So, tell  us more about the permissions of the directories.   I bet we can fix this with just a tweak to the NTFS file/directory permissions and not have to change your program at all.
John500Author Commented:
Ok terrific.

If I go to the folder which is being denied access and right-click, choose properties and then security, the user groups are (among others):

1) domain\Administrators (where 'domain' is the name of the company office)
2) domain\users

Believe it or not Administrators have full control, users do not... although I'm not concerned with users.

I noticed also that the 'Read Only' property of the folder in question is checked and partially grey. If I attempt to remove the check box, I can go through all the succeeding questions like - subfolders etc - but in the end, the check box never comes off. Also, I can save a file from notepad as an XML file to that directory with no problem.

Do these radical changes to Vista/2008 include granting application rights? However, I would think administrators could run any application they wanted.
Hang on.. if this runs during login, then it's being run with the credentials of the current user (which might not be a privileged account).   Recall that Vista/2008 uses User Account Control (UAC) to reduce an admin account to that of a "mere mortal".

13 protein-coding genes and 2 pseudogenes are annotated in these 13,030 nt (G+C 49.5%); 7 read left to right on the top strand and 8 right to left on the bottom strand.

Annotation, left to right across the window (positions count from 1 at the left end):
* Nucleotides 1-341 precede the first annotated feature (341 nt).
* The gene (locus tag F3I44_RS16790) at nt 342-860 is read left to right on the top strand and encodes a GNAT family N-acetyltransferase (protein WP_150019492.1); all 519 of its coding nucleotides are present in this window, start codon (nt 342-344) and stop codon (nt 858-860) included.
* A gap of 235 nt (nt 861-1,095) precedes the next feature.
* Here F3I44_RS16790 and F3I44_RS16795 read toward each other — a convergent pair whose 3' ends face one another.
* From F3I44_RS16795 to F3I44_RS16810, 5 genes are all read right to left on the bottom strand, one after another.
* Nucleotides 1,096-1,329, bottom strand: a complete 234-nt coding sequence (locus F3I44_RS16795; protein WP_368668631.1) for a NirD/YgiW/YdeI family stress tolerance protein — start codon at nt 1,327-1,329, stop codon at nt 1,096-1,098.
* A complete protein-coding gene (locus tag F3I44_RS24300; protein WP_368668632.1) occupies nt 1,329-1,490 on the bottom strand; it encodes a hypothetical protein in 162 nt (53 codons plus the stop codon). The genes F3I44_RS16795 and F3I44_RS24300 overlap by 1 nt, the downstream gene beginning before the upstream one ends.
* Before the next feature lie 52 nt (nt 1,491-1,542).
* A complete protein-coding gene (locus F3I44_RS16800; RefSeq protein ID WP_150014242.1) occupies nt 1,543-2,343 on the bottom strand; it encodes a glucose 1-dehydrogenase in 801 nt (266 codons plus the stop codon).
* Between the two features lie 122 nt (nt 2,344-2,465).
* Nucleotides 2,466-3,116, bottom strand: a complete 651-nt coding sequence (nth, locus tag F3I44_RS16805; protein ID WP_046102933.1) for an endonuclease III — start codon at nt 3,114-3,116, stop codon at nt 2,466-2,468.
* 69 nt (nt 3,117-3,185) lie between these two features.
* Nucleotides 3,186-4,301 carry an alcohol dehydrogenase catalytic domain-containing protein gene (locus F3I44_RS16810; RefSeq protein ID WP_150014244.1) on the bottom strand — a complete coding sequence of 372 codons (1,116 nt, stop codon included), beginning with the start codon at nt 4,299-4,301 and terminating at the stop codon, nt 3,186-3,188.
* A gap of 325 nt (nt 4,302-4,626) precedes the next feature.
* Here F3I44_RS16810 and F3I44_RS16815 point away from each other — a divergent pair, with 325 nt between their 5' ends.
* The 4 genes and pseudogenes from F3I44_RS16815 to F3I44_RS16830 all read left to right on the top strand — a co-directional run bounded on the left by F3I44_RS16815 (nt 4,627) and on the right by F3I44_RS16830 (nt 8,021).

To test this theory, change the permission on the directory/files so that an ordinary user can write to it.   If that works, then we're on the right track, and you can either turn off UAC or tweak the manifest of the application so that it doesn't require manual elevation.
BTW:  The grey box for "read only" is expected on directories, since it really only applies to files
John500Author Commented:
Well, that did it!  

So in other words, you are saying the directory called

Program Data\.....\Programs\Startup

... is run from the 'User' group no matter who the user is - including administrators?

Assuming the administrators who are higher than I don't like the idea of turning off UAC, can you tell me how to modify the manifest?


Ok, that was just a test....
Now you need to create and embed an application manifest with your program.  This will mark your application with what permissions it needs (in this case, to run in the full admin mode without regard to UAC)
Whew!   It took a while, but we made it through...

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John500Author Commented:
Do appreciate the help and persistance !!  That's a load off.

I'll keep you posted on any question I open regarding the manifest if I need help... and if you should take interest.
John500Author Commented:
I figured I better post another question to make this process as painless as possible.  The instructions provided at the MSDN link (post 'ID:22914242')  are good.  Howerver, the only example applies to a C++ application.

Here's my new question if you get a minute: